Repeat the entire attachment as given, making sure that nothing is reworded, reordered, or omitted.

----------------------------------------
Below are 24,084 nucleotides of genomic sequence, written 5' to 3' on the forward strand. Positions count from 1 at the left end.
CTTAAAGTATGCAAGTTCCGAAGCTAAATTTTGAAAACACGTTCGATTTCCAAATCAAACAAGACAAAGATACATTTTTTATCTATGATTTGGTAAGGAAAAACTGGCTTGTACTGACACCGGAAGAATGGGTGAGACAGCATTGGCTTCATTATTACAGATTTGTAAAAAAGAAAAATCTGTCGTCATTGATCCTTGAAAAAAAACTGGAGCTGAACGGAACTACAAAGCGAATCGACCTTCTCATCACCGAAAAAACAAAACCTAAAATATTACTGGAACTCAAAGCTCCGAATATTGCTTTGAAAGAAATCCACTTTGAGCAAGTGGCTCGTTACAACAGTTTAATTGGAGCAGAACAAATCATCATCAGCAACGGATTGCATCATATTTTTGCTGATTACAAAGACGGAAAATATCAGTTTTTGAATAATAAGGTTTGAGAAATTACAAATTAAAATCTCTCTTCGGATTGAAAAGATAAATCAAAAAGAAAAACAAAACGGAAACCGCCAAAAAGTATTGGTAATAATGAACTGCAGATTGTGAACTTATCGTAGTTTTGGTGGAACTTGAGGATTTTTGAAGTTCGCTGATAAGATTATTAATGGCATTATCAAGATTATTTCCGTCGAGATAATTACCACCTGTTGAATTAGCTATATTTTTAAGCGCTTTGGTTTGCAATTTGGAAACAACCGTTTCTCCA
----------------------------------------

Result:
Below are 24,084 nucleotides of genomic sequence, written 5' to 3' on the forward strand. Positions count from 1 at the left end.
CTTAAAGTATGCAAGTTCCGAAGCTAAATTTTGAAAACACGTTCGATTTCCAAATCAAACAAGACAAAGATACATTTTTTATCTATGATTTGGTAAGGAAAAACTGGCTTGTACTGACACCGGAAGAATGGGTGAGACAGCATTGGCTTCATTATTACAGATTTGTAAAAAAGAAAAATCTGTCGTCATTGATCCTTGAAAAAAAACTGGAGCTGAACGGAACTACAAAGCGAATCGACCTTCTCATCACCGAAAAAACAAAACCTAAAATATTACTGGAACTCAAAGCTCCGAATATTGCTTTGAAAGAAATCCACTTTGAGCAAGTGGCTCGTTACAACAGTTTAATTGGAGCAGAACAAATCATCATCAGCAACGGATTGCATCATATTTTTGCTGATTACAAAGACGGAAAATATCAGTTTTTGAATAATAAGGTTTGAGAAATTACAAATTAAAATCTCTCTTCGGATTGAAAAGATAAATCAAAAAGAAAAACAAAACGGAAACCGCCAAAAAGTATTGGTAATAATGAACTGCAGATTGTGAACTTATCGTAGTTTTGGTGGAACTTGAGGATTTTTGAAGTTCGCTGATAAGATTATTAATGGCATTATCAAGATTATTTCCGTCGAGATAATTACCACCTGTTGAATTAGCTATATTTTTAAGCGCTTTGGTTTGCAATTTGGAAACAACCGTTTCTCCA